The recent announcement by Computer Associates that it intends to exercise its option to acquire the 50% of Newtrend L.P. it doesn't already own raises a whole host of questions that neither CA Chairman Charles Wang, The Newtrend Group President Robert King--whose firm owns the other half--nor anyone else associated with the troubled joint venture will comment upon. But you can bet that Newtrend customers will anxiously be awaiting answers.

Newtrend L.P. was created three years ago by CA and The Newtrend Group, an Orlando-based group of investors. Legal ownership of all of the original Newtrend's products--including those that CA initially had no involvement with--was assumed by the joint venture at the time of its creation. Newtrend's day-to-day activities have been handled by chief operating officer Robert Lund and his Orlando-based management team.

That the relationship between CA and TNG had become acrimonious became evident when CA sued TNG a year ago, alleging that the latter breached the joint venture contract by ignoring CA's input. As a result, Islandia, NY-based CA is now seeking complete control. TNG president Robert King was named as a defendant in the case, which is pending. CA's move to buy out its estranged partner comes from a contractual right of first refusal in the joint venture agreement, which the company says it exercised after TNG had solicited an offer from an unnamed third party to acquire all of Newtrend L.P.

Neither CA nor TNG would comment upon the third party's offer, although a TNG spokeswoman initially said that CA was answering all questions for both companies. Last year, Lund said Newtrend was planning an initial public offering, and the joint venture contract spells out the manner in which an IPO would proceed. A former Newtrend employee says the company had negotiated an underwriting deal with a Wall Street firm, and that triggered the CA counteroffer.

Given that the joint venture owns all of Newtrend's products, Wang's attempted buyout may not be limited just to Infopoint, the set of commercial banking applications CA owned before it teamed up with TNG. Although neither party would comment, the buyout might also include Miser2, the thrift software package created by the pre-joint venture Newtrend, and other products created since, such as the Credit Union Business Environment, or CUBE. That would leave TNG investors with only a shell corporation and no products.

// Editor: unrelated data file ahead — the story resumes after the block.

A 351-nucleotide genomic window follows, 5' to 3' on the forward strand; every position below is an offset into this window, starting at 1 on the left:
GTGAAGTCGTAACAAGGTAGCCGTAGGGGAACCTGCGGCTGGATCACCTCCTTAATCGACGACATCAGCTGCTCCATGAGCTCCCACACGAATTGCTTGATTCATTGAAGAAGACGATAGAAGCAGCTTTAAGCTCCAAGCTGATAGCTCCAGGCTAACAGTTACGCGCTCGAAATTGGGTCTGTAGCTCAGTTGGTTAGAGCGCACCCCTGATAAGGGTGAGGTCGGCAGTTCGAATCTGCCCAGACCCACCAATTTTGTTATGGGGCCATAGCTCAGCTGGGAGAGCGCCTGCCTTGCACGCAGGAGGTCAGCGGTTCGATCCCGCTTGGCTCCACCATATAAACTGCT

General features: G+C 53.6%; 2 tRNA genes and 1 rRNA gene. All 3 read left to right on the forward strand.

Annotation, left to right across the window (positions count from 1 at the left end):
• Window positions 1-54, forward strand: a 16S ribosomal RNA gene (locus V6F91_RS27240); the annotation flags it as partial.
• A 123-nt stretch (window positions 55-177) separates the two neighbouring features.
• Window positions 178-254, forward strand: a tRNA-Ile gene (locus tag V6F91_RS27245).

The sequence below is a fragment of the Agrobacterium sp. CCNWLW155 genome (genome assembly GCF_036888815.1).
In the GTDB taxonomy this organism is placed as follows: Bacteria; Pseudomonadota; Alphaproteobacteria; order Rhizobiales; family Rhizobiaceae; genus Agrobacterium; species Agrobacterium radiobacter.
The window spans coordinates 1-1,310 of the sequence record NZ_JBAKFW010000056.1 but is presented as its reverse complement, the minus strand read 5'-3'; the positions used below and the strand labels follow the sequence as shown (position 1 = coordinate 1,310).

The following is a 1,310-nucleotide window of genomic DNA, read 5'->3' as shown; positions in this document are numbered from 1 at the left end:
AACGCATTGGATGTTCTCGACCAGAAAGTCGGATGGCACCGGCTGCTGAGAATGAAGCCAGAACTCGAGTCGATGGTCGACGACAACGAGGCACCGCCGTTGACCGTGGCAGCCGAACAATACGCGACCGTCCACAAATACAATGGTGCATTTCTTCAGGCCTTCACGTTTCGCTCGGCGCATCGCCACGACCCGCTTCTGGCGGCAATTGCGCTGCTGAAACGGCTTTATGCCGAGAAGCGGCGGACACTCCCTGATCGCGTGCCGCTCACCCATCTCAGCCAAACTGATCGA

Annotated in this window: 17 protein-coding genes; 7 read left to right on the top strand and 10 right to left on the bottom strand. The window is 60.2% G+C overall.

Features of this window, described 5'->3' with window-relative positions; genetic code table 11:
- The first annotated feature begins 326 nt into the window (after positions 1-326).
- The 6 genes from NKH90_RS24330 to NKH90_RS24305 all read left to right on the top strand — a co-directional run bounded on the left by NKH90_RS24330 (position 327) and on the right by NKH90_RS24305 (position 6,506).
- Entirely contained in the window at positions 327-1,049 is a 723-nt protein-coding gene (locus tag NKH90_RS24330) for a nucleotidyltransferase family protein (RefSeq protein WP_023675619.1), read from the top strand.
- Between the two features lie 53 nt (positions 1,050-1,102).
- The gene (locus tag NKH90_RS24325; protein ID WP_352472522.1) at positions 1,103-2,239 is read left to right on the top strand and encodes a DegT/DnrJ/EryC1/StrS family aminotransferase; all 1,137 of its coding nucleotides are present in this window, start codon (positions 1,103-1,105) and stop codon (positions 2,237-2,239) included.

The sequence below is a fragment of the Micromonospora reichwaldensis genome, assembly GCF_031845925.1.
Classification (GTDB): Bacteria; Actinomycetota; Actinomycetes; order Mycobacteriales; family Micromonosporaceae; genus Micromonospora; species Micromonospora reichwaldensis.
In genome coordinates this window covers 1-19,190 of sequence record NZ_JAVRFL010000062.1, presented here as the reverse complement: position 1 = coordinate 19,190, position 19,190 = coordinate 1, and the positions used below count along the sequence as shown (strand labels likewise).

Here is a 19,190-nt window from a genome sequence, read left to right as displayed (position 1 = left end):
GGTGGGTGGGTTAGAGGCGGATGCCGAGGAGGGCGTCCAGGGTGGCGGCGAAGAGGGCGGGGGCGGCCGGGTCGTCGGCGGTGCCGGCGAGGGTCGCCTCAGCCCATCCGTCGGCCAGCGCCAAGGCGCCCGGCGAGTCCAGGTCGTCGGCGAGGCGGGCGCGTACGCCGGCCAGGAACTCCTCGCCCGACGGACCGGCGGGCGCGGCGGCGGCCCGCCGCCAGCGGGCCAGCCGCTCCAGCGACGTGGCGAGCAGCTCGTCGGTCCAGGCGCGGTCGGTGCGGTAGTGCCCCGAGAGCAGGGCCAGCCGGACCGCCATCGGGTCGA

Given the strain between CA and TNG, one has to wonder how many people from the joint venture would be willing to work for CA--especially since Wang has a reputation for being intimidating and difficult to work for. For his part, King had been keeping a low profile even before the suit was filed, allowing other executives to make public statements concerning the firm's products and customers.

It's unclear why CA, a giant software firm with more than $2 billion in yearly revenue, would want a smorgasbord of mostly unrelated products. The company appeared to be getting out of vertical markets like banking when it entered into the joint venture, although a spokesman now says that CA never intended to give that impression. Assuming that a sale of TNG's stake goes through, customers will be waiting to see whether CA is fully committed to banking--or just looking for the most expedient way to settle a lawsuit.

CA's only public comment would seem to indicate the former. "Virtually all of Newtrend's Infopoint clients use other CA solutions," the company said in a statement. "With 100% control of Newtrend, we're now in a position to make sensible long-term decisions and offer banking software clients the product synergy and integration they deserve."

Also caught in the cross fire is Newtrend's latest product, the Client/Server Banking System--or CSBS--which is intended to run on Microsoft Corp.'s Windows NT operating system. Rob Murray, marketing manager for ProLogic Corp., the Canadian firm that is helping Newtrend develop CSBS, says the work is going forward on schedule. But a Microsoft marketing executive declined to comment on the status of the CSBS.

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